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Title: Situated cosmopolitanisms : notions of the 'other' in contemporary discourses on cosmopolitanism in Britain and Germany
Author: Vieten, Ulrike
ISNI:       0000 0000 3492 1407
Awarding Body: University of East London
Current Institution: University of East London
Date of Award: 2007
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The thesis proposes to understand contemporary discourses on cosmopolitanism in Britain and Germany as situated outlooks influenced by specific national cultures and nation state histories. These discourses are also embedded in the transition of the current nation state order that is driven by global capitalism and new forms of social and legal integration. Within Europe, the legal integration project of the European Union has to be regarded as at the core of these contemporary discourses. While situating discourses of cosmopolitanism historically, the thesis traces back dominant discourses of commercial (Britain) and cultural (Germany) cosmopolitanism that influence contemporary national outlooks of British (David Held, Chantal Mouffe and Homi K. Bhabha) and German voices Qiirgen Habermas, Ulrich Beck and Hanna Behrend). The main argument is that those discourses are framed by historical pathways, particular memories and national horizons situated differently in various countries, but also situated differently regarding the social locations of concrete intellectuals engaging in these discourses. Thus, the analysis of the different authors' writings pursues a double aim. On the one hand, it explores to what degree national discourses are situated as hegemonic public communicative sphere historically; on the other, it reveals how specific voices are situated individually within the larger discourse, thereby unearthing their contribution to confirming or challenging a hegemonic discourse. Most significantly, the Utopian vision of a cosmopolitan 'opening' that evolved during the 1990s shifted to a hegemonic ideological discourse of European 'closure' after 9/11 2001. The analysis reveals the appearance of a discourse of European cosmopolitanism conveying cultural Europeanisation. Apparently, this discourse neglects the problematic legacy of a distinction that was typical for the German discourse of the late 19 th and lasting until the mid of the 20th century, i.e. the distinction between the world citizen (Weltbürger)and the cosmopolitan (Koswopolit). The former had a positive connotation of mobility whereas the latter was used as an anti-Semitic signifier for Jews as unwanted 'wanderers'. The contemporary discourse conveys still biased meanings of 'mobility' and 'migration' being decisive for e.g. the notion of EU citizenship as die privileging frame of free movement constructing new insides and outsides of populations.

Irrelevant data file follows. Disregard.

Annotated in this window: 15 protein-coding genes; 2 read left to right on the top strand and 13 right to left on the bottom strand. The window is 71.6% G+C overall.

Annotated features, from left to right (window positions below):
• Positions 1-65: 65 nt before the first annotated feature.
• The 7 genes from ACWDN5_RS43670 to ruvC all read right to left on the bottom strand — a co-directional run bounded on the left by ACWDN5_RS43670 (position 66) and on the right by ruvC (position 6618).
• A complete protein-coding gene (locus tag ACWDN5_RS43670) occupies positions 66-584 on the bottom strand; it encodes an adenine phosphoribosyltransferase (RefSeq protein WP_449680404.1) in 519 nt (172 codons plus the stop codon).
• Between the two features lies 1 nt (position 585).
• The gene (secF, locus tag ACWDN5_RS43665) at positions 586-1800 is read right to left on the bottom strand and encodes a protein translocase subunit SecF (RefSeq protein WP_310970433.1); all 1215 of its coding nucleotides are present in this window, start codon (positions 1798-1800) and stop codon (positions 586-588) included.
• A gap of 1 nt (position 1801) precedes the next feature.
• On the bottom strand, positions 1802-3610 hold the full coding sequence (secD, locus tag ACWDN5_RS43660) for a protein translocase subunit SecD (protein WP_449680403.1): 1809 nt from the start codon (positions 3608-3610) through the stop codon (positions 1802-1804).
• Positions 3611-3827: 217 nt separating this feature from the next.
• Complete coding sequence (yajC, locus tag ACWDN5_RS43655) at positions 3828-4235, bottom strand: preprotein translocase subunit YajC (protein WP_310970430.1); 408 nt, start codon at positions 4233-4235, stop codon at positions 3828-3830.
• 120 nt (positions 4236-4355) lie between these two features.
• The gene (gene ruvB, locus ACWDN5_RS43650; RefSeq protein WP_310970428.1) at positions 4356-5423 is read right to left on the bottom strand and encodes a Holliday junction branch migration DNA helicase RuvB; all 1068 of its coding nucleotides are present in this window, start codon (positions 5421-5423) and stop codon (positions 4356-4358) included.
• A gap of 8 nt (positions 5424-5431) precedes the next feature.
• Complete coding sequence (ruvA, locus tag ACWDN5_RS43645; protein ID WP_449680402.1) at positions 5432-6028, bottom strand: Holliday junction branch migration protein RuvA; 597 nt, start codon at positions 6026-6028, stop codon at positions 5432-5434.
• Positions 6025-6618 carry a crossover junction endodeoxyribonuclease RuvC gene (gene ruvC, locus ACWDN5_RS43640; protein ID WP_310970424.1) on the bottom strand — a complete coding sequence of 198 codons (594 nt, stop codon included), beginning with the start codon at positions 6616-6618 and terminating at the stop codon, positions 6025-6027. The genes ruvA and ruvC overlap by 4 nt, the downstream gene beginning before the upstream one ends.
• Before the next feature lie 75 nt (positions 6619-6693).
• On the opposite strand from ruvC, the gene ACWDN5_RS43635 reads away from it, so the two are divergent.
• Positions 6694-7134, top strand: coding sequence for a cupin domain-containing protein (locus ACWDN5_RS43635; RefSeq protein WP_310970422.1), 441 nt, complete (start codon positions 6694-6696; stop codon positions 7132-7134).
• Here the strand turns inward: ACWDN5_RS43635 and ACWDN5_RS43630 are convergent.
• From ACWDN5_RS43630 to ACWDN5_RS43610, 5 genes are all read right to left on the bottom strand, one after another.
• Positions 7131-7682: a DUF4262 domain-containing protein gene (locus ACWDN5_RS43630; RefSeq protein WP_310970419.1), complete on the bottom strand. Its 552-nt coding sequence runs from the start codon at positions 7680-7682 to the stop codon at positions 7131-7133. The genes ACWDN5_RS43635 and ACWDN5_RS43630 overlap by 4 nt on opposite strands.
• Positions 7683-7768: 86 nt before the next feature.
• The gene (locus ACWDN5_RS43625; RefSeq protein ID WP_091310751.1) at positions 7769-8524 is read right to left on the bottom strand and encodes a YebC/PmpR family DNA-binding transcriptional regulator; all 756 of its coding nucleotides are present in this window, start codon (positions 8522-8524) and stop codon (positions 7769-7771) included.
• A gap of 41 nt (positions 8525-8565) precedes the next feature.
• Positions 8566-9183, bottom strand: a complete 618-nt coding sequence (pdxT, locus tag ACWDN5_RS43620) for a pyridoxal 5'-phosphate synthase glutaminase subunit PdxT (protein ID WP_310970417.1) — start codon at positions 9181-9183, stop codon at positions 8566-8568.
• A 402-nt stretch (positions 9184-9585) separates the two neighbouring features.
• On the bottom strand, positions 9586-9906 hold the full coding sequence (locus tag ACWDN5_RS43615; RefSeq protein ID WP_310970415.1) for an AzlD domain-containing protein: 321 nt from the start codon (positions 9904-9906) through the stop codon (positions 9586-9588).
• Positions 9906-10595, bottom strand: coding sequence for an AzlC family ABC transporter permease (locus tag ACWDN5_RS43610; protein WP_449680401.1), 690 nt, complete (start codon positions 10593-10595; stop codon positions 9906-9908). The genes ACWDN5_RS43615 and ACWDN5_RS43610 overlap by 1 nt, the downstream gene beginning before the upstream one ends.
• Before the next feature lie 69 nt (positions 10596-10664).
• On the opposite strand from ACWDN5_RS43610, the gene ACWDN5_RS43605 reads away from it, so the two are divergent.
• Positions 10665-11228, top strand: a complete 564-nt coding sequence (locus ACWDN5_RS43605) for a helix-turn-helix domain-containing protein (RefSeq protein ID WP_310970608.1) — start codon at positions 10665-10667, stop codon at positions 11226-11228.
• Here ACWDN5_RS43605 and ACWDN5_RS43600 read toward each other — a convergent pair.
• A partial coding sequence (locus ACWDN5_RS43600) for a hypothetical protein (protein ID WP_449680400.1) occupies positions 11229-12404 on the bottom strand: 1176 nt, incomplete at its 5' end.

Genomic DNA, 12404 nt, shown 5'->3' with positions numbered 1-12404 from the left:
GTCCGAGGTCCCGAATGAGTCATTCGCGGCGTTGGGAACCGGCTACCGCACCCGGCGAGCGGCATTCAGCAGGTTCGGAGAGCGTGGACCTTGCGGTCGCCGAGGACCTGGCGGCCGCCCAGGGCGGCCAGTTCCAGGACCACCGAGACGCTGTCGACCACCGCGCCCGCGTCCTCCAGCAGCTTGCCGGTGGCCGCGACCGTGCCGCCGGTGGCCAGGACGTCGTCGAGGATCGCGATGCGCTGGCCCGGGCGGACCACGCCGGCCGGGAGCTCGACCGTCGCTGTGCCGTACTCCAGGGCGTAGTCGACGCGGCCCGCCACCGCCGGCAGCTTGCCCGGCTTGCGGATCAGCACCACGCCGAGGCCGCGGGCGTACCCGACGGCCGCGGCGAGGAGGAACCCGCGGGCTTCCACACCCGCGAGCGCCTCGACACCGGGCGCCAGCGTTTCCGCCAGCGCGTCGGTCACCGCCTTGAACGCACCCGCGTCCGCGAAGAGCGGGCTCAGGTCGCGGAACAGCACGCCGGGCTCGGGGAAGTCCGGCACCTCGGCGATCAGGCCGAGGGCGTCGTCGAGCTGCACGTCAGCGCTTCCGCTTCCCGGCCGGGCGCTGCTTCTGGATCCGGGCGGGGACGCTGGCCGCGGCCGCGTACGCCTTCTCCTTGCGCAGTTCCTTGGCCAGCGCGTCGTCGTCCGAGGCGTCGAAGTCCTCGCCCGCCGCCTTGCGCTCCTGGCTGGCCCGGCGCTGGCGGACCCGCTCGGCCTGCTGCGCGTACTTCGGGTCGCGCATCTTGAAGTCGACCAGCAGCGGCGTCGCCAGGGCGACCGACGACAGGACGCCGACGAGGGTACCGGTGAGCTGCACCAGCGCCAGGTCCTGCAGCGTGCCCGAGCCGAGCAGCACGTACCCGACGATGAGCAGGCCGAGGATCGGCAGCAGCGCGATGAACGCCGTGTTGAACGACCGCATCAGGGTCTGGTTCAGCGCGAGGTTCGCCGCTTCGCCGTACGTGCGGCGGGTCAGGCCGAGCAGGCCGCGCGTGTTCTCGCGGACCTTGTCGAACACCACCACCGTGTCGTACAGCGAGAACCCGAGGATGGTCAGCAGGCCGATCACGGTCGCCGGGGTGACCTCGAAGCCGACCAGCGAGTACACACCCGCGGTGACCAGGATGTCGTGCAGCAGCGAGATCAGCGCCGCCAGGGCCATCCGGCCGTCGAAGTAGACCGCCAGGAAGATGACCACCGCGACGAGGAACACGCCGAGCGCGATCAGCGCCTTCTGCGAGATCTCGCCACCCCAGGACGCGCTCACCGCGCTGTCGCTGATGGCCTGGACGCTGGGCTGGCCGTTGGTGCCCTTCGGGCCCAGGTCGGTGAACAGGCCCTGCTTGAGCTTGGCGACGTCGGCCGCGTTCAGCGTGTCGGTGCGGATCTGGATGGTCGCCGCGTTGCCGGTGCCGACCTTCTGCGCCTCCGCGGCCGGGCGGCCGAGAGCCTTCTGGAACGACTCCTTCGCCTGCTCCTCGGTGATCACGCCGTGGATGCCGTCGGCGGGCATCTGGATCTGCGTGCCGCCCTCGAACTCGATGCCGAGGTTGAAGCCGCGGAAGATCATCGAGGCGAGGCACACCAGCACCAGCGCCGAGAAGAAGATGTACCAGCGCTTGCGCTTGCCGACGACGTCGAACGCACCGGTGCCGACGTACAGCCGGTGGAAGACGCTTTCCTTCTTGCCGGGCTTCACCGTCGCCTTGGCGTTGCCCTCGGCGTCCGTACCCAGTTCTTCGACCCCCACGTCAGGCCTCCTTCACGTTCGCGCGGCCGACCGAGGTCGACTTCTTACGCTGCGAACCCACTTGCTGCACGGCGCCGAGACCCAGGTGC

Supervisor: Not available Sponsor: Not available
Qualification Name: Thesis (Ph.D.) Qualification Level: Doctoral
EThOS ID:  DOI: Not available